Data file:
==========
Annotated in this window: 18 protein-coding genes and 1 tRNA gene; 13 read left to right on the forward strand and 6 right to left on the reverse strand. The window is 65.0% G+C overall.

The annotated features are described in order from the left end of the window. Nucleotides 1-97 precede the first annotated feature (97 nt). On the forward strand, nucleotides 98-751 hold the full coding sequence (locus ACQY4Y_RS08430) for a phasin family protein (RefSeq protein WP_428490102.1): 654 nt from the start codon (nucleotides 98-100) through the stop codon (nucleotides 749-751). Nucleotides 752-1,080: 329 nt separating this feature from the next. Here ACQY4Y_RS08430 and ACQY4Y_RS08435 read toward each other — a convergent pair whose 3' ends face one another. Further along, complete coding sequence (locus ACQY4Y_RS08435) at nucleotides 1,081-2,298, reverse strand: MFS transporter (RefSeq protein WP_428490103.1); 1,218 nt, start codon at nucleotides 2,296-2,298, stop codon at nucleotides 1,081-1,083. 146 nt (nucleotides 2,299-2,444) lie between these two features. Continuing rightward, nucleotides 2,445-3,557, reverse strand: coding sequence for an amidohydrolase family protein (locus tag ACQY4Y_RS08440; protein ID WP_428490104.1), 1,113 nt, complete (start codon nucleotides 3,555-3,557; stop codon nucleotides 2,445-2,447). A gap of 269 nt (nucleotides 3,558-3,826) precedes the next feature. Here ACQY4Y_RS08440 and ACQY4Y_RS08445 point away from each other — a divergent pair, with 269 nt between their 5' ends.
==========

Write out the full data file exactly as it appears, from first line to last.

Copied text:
Annotated in this window: 18 protein-coding genes and 1 tRNA gene; 13 read left to right on the forward strand and 6 right to left on the reverse strand. The window is 65.0% G+C overall.

The annotated features are described in order from the left end of the window. Nucleotides 1-97 precede the first annotated feature (97 nt). On the forward strand, nucleotides 98-751 hold the full coding sequence (locus ACQY4Y_RS08430) for a phasin family protein (RefSeq protein WP_428490102.1): 654 nt from the start codon (nucleotides 98-100) through the stop codon (nucleotides 749-751). Nucleotides 752-1,080: 329 nt separating this feature from the next. Here ACQY4Y_RS08430 and ACQY4Y_RS08435 read toward each other — a convergent pair whose 3' ends face one another. Further along, complete coding sequence (locus ACQY4Y_RS08435) at nucleotides 1,081-2,298, reverse strand: MFS transporter (RefSeq protein WP_428490103.1); 1,218 nt, start codon at nucleotides 2,296-2,298, stop codon at nucleotides 1,081-1,083. 146 nt (nucleotides 2,299-2,444) lie between these two features. Continuing rightward, nucleotides 2,445-3,557, reverse strand: coding sequence for an amidohydrolase family protein (locus tag ACQY4Y_RS08440; protein ID WP_428490104.1), 1,113 nt, complete (start codon nucleotides 3,555-3,557; stop codon nucleotides 2,445-2,447). A gap of 269 nt (nucleotides 3,558-3,826) precedes the next feature. Here ACQY4Y_RS08440 and ACQY4Y_RS08445 point away from each other — a divergent pair, with 269 nt between their 5' ends.